Women in Translation Month: Marina Tsvetaeva

The age of the Russian Revolution produced some extraordinary poetry, and the women poets deserve better recognition. For spot-on quick-fire dispatches from a period of unprecedented change, try Teffi, but for poetry, try Tsvetaeva, who died 76 years ago today. Glagoslav publications has produced a pocket-sized introduction to her Essential Poetry from the decade before and after the revolution, translated by Michael Naydan and Slava Yastremski.

Tsvetaeva was a great admirer of Akhmatova. Though she didn’t get to meet her in person until 1940, she dedicated poems to her:

TsvetaevaNazdanYastremskiMilepostsIIForAnnaAmakhtova170120

As the helpful notes explain, the perfect circle here refers to the way the Garden of Eden was depicted in Orthodox icons:

AllCreationRejoicesIconMoscowXVIc

Tsvetaeva’s passion was certainly not restricted to her faith. One of her earliest poem cycles was dedicated to her lover and fellow poet Sophia Parnok. It turns religious imagery around in ways you don’t expect:

TsvetaevaNazdanYastremskiGirlfriend150506

Tsvetaeva’s later work shows how the imperial Russia she grew up in is being torn apart, as in this extract from her long poem, The End (1924):

TsvetaevaNazdanYastremskiPoemOfTheEnd1924

Tsvetaeva could not remain unaffected by the troubled times she lived in: her husband fought in the White Guard and was killed by the Bolsheviks, she was exiled to Prague and Paris, returning to the USSR in 1939 only to commit suicide two years later. She pours everything into her writing:

TsvetaevaNazdanYastremski170106

She did not stop there, and finally, the translations are catching up. New English editions of her notebooks from exile, After Russia, translated by Christopher Whyte, are coming out later this year and in 2018, published by Shearsman Books. As this month of reading women in translation draws to a close, that’s just one more new book to look out for. The month is almost over, but the reading is not…

 

Tagged with: , , , , , , ,
Posted in books, gender, poetry, translation

Leave a Reply

Fill in your details below or click an icon to log in:

WordPress.com Logo

You are commenting using your WordPress.com account. Log Out / Change )

Twitter picture

You are commenting using your Twitter account. Log Out / Change )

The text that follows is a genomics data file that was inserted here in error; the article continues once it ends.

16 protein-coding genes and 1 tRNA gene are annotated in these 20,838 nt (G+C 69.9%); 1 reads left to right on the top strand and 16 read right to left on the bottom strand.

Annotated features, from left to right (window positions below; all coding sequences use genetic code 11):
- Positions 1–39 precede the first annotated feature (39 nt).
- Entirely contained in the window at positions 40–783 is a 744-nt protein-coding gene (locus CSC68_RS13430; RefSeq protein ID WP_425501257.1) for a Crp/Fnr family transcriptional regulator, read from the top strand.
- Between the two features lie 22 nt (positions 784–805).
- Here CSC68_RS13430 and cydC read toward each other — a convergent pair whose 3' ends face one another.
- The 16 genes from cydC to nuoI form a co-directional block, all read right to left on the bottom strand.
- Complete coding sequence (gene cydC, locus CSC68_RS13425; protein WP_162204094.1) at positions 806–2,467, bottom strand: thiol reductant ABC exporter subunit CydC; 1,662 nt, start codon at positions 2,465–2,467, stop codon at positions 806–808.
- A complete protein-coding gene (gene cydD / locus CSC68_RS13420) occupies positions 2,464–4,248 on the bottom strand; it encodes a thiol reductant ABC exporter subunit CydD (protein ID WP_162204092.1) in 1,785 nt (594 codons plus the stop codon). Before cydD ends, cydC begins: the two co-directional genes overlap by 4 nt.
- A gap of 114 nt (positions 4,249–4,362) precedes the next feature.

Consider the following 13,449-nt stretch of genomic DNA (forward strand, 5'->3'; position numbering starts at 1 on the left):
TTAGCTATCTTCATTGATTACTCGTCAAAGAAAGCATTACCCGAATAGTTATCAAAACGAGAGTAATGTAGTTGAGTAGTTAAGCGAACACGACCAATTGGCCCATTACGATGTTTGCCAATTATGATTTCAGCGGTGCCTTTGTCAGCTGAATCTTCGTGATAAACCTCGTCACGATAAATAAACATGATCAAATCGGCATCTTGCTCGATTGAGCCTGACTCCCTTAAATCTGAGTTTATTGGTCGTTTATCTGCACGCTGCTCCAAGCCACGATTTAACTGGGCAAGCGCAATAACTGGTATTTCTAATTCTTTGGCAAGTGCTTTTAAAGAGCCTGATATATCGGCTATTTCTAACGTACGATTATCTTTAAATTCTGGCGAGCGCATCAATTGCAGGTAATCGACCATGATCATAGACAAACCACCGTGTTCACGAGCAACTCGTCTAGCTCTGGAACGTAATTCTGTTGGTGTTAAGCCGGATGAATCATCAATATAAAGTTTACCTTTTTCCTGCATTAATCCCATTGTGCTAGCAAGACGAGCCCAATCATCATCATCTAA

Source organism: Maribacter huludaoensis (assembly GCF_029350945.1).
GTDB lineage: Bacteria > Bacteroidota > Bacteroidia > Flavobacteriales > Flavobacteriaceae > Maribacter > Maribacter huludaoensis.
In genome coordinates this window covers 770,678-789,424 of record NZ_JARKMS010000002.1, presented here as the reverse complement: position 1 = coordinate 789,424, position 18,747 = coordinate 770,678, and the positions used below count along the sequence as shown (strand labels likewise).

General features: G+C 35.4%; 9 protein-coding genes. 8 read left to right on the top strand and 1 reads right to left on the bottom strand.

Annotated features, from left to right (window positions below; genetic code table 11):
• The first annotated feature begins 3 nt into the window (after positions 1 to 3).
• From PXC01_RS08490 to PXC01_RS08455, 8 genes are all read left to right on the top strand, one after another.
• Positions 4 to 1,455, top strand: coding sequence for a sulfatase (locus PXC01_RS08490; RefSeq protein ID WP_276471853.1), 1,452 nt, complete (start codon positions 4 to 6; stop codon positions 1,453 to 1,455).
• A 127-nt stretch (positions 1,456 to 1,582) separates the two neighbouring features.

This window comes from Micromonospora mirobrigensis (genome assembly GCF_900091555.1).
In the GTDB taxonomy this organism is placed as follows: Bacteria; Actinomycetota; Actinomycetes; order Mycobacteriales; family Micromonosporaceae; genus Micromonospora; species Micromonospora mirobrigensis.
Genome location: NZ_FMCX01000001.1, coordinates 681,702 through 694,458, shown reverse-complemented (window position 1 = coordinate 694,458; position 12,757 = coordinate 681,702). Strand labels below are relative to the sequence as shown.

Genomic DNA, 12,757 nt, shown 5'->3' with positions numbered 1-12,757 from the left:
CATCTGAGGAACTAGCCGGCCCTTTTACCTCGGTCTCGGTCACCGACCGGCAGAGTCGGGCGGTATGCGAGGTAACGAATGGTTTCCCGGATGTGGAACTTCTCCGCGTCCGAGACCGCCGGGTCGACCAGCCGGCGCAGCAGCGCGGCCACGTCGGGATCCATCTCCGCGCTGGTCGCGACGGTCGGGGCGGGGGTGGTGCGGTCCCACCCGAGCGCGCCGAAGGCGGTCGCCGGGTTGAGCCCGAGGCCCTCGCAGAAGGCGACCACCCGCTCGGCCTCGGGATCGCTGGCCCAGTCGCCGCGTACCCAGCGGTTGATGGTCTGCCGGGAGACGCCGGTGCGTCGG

Facebook photo

You are commenting using your Facebook account. Log Out / Change )

Google+ photo

You are commenting using your Google+ account. Log Out / Change )

Connecting to %s

advent Alice in Wonderland American And Other Stories Antonia Lloyd-Jones Arabic Argentina Barańczak Beowulf Berlin Best Translated Book Award Bible books Brazil Brazilian Portuguese British British Library Buddhism Children's Books Children's literature Chinese Christmas Christmas Carols Clare Cavanagh Clarice Lispector Contemporary Czesław Miłosz Dari Edinburgh Festival English Estonian Facebook Fantasy Farsi Fiction Finland Finland 100 Finnish Flemish Free Word Centre French George Szirtes German Greek Hebrew Herbert Lomas Herta Müller history Hobbit Hungarian Idioms Illustration India international International Translation Day Italian J. R. R. Tolkien Japanese Jenny Erpenbeck Jewish Johanna Sinisalo Korean Language language learning Languages Latin left-handed Literature Lola Rogers Lord of the Rings Mabinogion Man Booker International Prize Maori Maria Turtschaninoff Moomins New Year Nobel Prize Old English Owen Witesman Oxford English Dictionary PEN Translation Prize Persian Philip Boehm Phoneme Media Pippi Longstocking Poetry Poetry Translation Centre Polish Portuguese Queer Roald Dahl Romanian Rosa Liksom Russian Ryszard Kapuściński Salla Simukka Seamus Heaney Shakespeare Short Stories Slovene Sofi Oksanen Spanish Stanisław Barańczak Suomi100 Susan Bernofsky Svetlana Alexievich Swedish Switzerland Terhi Ekebom Thomas Teal Tibetan Tove Jansson Translation translator Translators Without Borders Turkey Valentine's Day Wales Warsaw Welsh Wisława Szymborska Witold Szabłowski Women in Translation Month words Words without Borders

Enter your email address to follow this blog and receive notifications of new posts by email.

Follow found in translation on WordPress.com
%d bloggers like this: